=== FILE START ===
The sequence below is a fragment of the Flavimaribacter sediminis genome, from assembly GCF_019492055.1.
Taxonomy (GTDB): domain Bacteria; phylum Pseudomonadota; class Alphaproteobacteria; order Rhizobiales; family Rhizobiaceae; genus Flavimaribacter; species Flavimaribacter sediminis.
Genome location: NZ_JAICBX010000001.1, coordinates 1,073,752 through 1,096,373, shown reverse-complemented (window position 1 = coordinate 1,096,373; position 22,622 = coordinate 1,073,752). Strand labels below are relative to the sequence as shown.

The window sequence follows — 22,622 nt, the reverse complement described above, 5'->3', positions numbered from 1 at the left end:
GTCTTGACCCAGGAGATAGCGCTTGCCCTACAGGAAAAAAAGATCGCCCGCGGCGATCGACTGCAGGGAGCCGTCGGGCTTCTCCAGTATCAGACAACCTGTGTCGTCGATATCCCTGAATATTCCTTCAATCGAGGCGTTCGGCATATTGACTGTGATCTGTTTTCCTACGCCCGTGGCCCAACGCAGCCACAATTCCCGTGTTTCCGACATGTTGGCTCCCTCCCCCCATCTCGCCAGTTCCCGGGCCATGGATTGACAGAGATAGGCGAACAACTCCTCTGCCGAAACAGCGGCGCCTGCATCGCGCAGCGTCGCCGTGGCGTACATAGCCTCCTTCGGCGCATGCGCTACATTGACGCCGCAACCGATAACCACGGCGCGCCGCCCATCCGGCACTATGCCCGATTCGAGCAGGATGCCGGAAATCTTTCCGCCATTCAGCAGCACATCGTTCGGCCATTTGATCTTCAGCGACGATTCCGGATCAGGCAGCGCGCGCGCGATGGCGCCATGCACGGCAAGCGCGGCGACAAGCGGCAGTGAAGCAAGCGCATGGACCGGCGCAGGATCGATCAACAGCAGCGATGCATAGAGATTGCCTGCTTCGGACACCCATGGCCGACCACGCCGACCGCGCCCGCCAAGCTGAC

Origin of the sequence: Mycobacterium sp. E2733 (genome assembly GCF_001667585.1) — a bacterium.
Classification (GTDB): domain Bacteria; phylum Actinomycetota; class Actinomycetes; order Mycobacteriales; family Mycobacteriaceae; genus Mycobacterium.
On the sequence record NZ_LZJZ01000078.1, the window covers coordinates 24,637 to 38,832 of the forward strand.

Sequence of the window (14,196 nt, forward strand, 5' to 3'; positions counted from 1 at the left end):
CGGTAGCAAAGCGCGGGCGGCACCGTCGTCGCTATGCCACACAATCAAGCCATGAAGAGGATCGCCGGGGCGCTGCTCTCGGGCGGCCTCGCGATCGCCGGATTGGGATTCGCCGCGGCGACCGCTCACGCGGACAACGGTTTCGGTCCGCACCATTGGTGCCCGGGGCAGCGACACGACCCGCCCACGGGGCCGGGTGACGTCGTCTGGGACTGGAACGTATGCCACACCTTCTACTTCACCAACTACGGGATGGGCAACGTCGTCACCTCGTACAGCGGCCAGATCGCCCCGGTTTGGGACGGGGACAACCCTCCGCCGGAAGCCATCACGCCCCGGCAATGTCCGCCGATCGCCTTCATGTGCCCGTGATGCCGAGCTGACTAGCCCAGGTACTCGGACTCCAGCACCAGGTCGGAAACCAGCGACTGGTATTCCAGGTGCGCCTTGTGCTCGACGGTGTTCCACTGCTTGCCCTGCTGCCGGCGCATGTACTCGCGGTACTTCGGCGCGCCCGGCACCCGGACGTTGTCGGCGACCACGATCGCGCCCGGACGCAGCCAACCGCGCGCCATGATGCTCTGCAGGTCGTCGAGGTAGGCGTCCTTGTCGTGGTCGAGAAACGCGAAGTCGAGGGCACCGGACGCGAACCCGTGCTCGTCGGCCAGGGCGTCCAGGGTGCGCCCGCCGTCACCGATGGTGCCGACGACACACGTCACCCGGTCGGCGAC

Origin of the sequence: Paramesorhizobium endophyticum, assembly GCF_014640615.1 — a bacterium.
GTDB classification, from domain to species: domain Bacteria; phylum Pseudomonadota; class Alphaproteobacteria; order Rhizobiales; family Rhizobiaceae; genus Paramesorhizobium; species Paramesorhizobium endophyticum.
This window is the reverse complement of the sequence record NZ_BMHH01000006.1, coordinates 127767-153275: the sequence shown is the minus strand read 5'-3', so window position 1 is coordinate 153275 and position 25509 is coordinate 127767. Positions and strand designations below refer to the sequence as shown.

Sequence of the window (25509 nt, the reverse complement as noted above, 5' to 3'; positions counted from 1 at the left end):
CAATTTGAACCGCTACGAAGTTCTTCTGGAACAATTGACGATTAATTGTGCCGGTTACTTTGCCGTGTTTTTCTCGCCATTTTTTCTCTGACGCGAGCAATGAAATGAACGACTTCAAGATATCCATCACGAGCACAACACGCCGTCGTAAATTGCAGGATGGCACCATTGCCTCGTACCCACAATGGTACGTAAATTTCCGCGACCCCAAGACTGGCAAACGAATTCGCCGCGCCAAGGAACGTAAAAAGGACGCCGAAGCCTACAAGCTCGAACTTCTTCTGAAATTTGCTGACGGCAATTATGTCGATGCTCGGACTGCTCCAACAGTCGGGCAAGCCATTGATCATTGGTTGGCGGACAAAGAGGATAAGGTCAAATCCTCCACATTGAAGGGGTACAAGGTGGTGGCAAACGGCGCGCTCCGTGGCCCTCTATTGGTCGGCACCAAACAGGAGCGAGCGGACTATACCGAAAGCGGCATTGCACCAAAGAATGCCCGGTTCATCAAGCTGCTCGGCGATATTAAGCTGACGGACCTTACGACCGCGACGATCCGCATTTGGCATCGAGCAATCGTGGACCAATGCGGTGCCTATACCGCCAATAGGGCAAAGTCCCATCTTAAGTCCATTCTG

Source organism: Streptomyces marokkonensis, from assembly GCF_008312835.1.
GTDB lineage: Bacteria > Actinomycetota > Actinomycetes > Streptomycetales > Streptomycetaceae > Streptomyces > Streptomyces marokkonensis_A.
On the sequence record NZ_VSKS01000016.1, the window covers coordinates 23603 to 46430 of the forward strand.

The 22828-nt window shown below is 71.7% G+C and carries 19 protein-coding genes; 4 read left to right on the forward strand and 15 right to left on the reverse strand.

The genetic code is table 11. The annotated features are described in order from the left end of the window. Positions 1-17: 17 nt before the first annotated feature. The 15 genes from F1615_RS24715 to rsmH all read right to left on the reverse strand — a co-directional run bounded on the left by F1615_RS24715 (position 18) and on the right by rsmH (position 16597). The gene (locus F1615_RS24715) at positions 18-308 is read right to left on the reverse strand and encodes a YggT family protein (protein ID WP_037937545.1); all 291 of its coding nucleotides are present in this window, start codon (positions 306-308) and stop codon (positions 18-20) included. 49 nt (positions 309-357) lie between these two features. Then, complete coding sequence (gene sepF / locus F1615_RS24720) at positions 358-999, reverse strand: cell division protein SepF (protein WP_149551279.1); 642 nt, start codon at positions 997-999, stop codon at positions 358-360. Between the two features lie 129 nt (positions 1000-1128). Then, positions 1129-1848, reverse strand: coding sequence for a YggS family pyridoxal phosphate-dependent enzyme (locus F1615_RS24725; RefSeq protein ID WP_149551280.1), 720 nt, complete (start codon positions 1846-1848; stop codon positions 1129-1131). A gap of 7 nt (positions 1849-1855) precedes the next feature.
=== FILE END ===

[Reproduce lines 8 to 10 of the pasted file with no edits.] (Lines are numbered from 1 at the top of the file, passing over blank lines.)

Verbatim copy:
On the sequence record NZ_LZJZ01000078.1, the window covers coordinates 24,637 to 38,832 of the forward strand.

Sequence of the window (14,196 nt, forward strand, 5' to 3'; positions counted from 1 at the left end):
CGGTAGCAAAGCGCGGGCGGCACCGTCGTCGCTATGCCACACAATCAAGCCATGAAGAGGATCGCCGGGGCGCTGCTCTCGGGCGGCCTCGCGATCGCCGGATTGGGATTCGCCGCGGCGACCGCTCACGCGGACAACGGTTTCGGTCCGCACCATTGGTGCCCGGGGCAGCGACACGACCCGCCCACGGGGCCGGGTGACGTCGTCTGGGACTGGAACGTATGCCACACCTTCTACTTCACCAACTACGGGATGGGCAACGTCGTCACCTCGTACAGCGGCCAGATCGCCCCGGTTTGGGACGGGGACAACCCTCCGCCGGAAGCCATCACGCCCCGGCAATGTCCGCCGATCGCCTTCATGTGCCCGTGATGCCGAGCTGACTAGCCCAGGTACTCGGACTCCAGCACCAGGTCGGAAACCAGCGACTGGTATTCCAGGTGCGCCTTGTGCTCGACGGTGTTCCACTGCTTGCCCTGCTGCCGGCGCATGTACTCGCGGTACTTCGGCGCGCCCGGCACCCGGACGTTGTCGGCGACCACGATCGCGCCCGGACGCAGCCAACCGCGCGCCATGATGCTCTGCAGGTCGTCGAGGTAGGCGTCCTTGTCGTGGTCGAGAAACGCGAAGTCGAGGGCACCGGACGCGAACCCGTGCTCGTCGGCCAGGGCGTCCAGGGTGCGCCCGCCGTCACCGATGGTGCCGACGACACACGTCACCCGGTCGGCGAC